FinCen Form 114

If you’re a US person with high-value foreign financial accounts, then you will need to fill out Form 114.

If you are a citizen (resident or non-resident) of the United States, green card holder, or resident alien who has a financial interest in or signature authority over a foreign financial account or accounts whose combined value is $10,000 or more in any calendar year, then you must file Form FinCEN 114: “Report of Foreign Bank and Financial Accounts (FBAR).”

FinCEN is the shortened name for the Financial Crime Enforcement Network. Like the IRS, it is a Bureau of the US Treasury Department and was created in 1990 to enforce the provisions of the “Bank Secrecy Act” (BSA), which was passed in 1970.

The purpose of the BSA was to aid the US government in tracking large, illicit deposits of cash and negotiable instruments used in money laundering schemes.

In later years, it was critical in the war on drugs by helping expose large drug trafficking operations. Some provisions of the BSA were amended by the Patriot Act to give the Treasury more bite in to thwart the financing of terrorist activities.

However, while the BSA was intended to root out money launderers, drug traffickers, and other illicit actors, its provisions also heavily impact US persons with legitimate offshore activities, and even if your activities are completely legal and above-board, you can face severe penalties if you fail to report them.

The following article will provide you with a brief overview of FinCEN 114 and related provisions. For more detailed information on FinCEN 114 and FBAR, check out our ultimate guide on the topic.

Who Must File

Anyone who owns foreign assets (or has signatory authority over them) and is required to file a US tax return must file an FBAR if the aggregate value of the account (or accounts) equals or exceeds $10,000 (the threshold established by the BSA) in any calendar year.

Foreign financial accounts include not only bank accounts, but brokerage accounts, mutual funds, trusts, or other types of foreign accounts, including some foreign retirement arrangements.

Any qualifying foreign account located outside of the 50 states, Washington, DC, US possessions, and tribal territories is considered a “foreign” account for FBAR purposes.

However, there are some notable exceptions to FBAR, including:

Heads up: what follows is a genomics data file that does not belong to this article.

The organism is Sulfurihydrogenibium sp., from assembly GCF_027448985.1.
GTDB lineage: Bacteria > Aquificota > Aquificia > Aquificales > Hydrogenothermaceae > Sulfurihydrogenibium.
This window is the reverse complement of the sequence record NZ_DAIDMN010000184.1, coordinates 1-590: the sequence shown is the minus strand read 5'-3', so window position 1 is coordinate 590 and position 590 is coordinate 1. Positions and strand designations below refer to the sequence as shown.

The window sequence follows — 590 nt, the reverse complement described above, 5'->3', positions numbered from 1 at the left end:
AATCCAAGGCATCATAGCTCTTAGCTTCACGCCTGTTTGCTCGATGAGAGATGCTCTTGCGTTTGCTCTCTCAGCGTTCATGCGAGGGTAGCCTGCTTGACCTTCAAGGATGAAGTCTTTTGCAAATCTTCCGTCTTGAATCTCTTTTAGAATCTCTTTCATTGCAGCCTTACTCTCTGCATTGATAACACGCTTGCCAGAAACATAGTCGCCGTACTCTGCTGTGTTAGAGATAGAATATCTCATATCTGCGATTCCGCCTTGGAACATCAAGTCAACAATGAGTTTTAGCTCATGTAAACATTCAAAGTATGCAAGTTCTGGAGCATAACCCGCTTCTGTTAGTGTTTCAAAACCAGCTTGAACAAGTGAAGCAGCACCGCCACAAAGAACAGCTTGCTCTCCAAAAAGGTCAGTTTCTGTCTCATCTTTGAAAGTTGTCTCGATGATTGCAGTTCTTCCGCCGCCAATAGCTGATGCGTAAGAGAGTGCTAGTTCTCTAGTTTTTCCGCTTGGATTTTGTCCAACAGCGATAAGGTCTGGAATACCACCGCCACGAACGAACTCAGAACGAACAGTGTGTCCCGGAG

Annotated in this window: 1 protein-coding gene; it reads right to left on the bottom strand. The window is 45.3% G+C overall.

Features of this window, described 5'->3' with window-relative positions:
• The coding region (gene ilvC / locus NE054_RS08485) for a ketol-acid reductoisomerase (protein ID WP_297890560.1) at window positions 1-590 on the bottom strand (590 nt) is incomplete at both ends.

• Owners and beneficiaries of US IRAs;
  • Participants in and beneficiaries of tax-qualified retirement plans;
  • Certain individuals with signature authority over, but no financial interest in, a foreign financial account;
  • Trust beneficiaries (if a US person reports the account on an FBAR filed on behalf of the trust); 
  • Foreign financial accounts maintained on a United States military banking facility.

Converting Account Values – IRS Exchange Rates

If your foreign financial assets are in another currency, then you will need to convert the value of that account into USD when you fill out Form 114.

The US requires that tax filings and informational forms reflect values in US dollars, not the foreign currency value of the account being reported, with the exception of some qualified business units (QBUs). A QBU is a separate and clearly identified unit of a trade or business that maintains separate books and records.

To properly complete the FBAR, you must determine an “account’s maximum value.” The maximum value is a reasonable approximation of the greatest value of currency or non-monetary assets in the account during the calendar year. Monthly or quarterly account statements provided by the foreign account’s financial institution should “fairly reflect” the account value during the calendar year.

Once you know an account’s maximum value, you must then convert it into USD if its functional value is a foreign currency. You may utilize the currency exchange rates maintained by the US Treasury’s Financial Management Service Rates to perform any conversion.

Through the above link, you can access current exchange rates, i.e. rates as of December 31st of the year immediately prior. Historical exchange rates are the rates from each quarter ending for the year immediately prior plus every quarter ending for prior years going back as far as 2001. Rates are included for just about every country from Afghanistan to Zimbabwe.

If no Treasury Financial Management Service rate is available, the taxpayer may use “another verifiable exchange rate” but must also provide the source of that rate.